A War With China Would Be Bloody—And Stupid
Sidney Rittenberg knows a thing or two about China. During World War II, he learned fluent Mandarin as a U.S. Army linguist, worked in China, left the Army and joined the Chinese Communist Party. He became friends with Mao Zedong and spent 16 years in solitary confinement—as Mao’s prisoner.
We recently spoke to Rittenberg about his experiences in Maoist China, his imprisonment and why he became disillusioned with the party. In his 93 years, he’s seen China and America at their best … and their worst.
Now as tensions between Washington and Beijing grow, Rittenberg worries that American officials are returning to old habits of seeing China as a mysterious and hostile power. The former apparatchik thinks this is a grave mistake.
On July 9, Gen. Joseph Dunford told the Senate Armed Services Committee that China—and Russia, too—present the greatest threat to American security.
“They present the greatest existential threat,” Dunford said. “If you look at their behavior, it’s nothing short of alarming.”
China is rapidly upgrading its military and expanding its navy. The United States is undergoing a “Pacific pivot,” shifting military forces to the region and its strategic waterways. To be sure, Rittenberg blames both Washington and Beijing for the veritable arms race between the two countries.
But in the second part of our extensive interview, Rittenberg warned that a potential conflict with China would be disastrous … and bloody. He doesn’t believe it would be a war America could win. “We’re not very good at learning,” he said.
In any case, he believes the United States and China have far more—and better—reasons to work together than to fight. He argues that this has been the case historically, even when Washington and Beijing didn’t have diplomatic relations at all.
Rittenberg derives his views from his relationships and experiences. He’s a retired academic and ran a consulting business for American firms seeking to do business in China. He also twice translated for Mao during the communist leader’s interactions with the U.S. government during the 1940s.
Back then, Mao made several overtures to the Harry Truman administration, even as his rebels fought the U.S.-backed regime of Generalissimo Chiang Kai-shek. Mao’s reasons were pragmatic—he wanted normal diplomatic relations with the United States so he wouldn’t have to depend on Joseph Stalin.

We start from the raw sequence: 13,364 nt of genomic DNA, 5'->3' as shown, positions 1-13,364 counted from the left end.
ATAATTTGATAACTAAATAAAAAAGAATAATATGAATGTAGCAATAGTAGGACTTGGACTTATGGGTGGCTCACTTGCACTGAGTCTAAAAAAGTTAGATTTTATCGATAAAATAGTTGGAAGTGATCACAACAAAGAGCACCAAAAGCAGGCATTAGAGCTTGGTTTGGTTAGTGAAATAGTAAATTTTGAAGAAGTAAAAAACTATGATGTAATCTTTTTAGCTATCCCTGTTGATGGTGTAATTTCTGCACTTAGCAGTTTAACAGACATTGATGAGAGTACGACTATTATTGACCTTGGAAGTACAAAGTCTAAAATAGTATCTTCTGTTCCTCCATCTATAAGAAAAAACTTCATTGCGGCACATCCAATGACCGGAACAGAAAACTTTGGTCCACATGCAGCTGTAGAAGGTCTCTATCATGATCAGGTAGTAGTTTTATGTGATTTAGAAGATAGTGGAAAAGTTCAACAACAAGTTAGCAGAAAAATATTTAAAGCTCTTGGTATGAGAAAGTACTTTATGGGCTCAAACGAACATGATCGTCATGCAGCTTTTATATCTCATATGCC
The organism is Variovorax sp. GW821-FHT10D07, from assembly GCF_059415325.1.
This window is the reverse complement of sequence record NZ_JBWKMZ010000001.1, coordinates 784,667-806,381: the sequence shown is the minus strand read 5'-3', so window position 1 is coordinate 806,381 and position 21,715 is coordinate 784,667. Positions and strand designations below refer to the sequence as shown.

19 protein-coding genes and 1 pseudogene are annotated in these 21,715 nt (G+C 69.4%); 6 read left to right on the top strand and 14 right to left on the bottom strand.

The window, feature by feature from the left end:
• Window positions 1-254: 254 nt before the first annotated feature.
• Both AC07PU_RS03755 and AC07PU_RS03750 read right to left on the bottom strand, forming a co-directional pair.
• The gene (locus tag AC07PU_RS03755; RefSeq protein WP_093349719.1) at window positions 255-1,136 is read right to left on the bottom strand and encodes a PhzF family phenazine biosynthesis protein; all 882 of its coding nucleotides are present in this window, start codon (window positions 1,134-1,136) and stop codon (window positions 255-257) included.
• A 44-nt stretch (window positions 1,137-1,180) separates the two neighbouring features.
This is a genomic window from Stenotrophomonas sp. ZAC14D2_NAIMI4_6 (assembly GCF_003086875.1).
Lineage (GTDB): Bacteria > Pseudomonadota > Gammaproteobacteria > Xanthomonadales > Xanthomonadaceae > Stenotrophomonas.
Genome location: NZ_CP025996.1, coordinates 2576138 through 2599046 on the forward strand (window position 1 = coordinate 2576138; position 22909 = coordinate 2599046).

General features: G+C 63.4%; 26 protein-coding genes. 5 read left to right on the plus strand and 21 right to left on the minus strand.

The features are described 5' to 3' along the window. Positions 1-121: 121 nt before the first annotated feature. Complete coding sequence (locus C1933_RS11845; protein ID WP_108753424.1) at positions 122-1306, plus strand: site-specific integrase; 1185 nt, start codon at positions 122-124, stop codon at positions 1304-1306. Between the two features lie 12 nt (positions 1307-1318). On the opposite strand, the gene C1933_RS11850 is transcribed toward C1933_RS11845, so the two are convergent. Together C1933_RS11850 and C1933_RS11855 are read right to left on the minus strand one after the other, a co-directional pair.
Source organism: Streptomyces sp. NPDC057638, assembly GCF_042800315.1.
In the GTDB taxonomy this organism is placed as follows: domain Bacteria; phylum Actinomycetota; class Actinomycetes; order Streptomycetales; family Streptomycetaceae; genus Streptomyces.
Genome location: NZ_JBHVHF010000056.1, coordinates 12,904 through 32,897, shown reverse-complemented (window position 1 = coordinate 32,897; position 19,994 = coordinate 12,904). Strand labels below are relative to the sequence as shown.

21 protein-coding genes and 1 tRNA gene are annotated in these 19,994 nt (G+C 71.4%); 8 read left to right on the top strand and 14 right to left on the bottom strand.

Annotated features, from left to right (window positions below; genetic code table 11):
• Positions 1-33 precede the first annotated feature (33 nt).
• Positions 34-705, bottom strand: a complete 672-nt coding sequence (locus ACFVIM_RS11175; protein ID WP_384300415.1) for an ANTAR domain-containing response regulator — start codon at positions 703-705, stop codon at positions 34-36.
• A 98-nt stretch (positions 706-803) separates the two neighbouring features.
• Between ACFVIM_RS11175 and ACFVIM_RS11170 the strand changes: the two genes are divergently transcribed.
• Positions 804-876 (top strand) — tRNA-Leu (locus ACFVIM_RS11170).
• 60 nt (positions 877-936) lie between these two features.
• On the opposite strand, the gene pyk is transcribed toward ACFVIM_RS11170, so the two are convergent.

As Rittenberg sees it, Washington missed a golden opportunity to exploit a growing rift between the Soviet Union and China’s future communist leaders—and perhaps avoid future wars in Korea and Vietnam. Or at least, make those conflicts far less costly.
Besides, the Soviets were stingy. Following the Chinese civil war, the communists requested a $300 million loan from Moscow. Instead, Stalin gave them $4.4 million. Another time, Mao told Rittenberg of an attempt to buy smelting equipment from the Soviet Union. Stalin slapped a condition on the sale—the Chinese had to buy Russian rocks to go with the equipment.
“Mao told Stalin that there were plenty of rocks in China, but Stalin said they came as a set,” Rittenberg recalled with a laugh. “He said China couldn’t have one without the other.”
China’s communist leadership soon locked Rittenberg away at Stalin’s insistence—the Soviet dictator thought he was a Western spy. Mao didn’t release Rittenberg until 1955, after Stalin’s death.
Sino-Soviet relations didn’t improve when Nikita Khrushchev took power, either. The new leader continued Stalin’s propensity to condescend to the Chinese, which offended them. “I remember once seeing Khrushchev come out of that room purple faced, madder than you can hardly imagine,” Rittenberg recalled of a meeting between the Khrushchev and Mao.
During one visit, the Soviet leader told Mao he expected the Chinese to invite Soviet technical advisers to sit in during all committee meetings. When the Chinese leader told him they would instead brief the Russians on whatever decisions they made, Khrushchev protested.
“Khrushchev told [Mao] ‘all our comrades in Eastern Europe do it this way,’” Rittenberg recalled. “Mao told him, ‘I know what happens in Eastern Europe, that’s why we’re not going to do that.’”
By the 1960s, Khrushchev had recalled most Soviet advisers.
Pres. Richard Nixon—who ironically rose to prominence as an ardent anti-communist—finally pushed the United States to recognize that communist governments weren’t in lockstep with each other.
He made China a priority, arguing that “there is no place on this small planet for a billion of its potentially most able people to live in angry isolation.” His 1973 visit led to a historic thaw in relations between the two powers.
“We’ve taken a strategic position with every president since Nixon, that a strong China is good for America,” Rittenberg said. “Despite what you hear, relations on the ground are actually very good.”
He said that post-Nixon, American leaders have generally welcomed Chinese prosperity as an opportunity for mutual growth and healthy competition. He’s not wrong. Dozens of U.S. government agencies regularly hold high and mid-level talks with their Chinese counterparts—a level of engagement Rittenberg argued America has with few world governments.
In 2007, Gen. Peter Pace—one of Dunford’s predecessors—accepted a Chinese invitation to tour the country. He became the highest ranking American military official to visit China since the 1940s.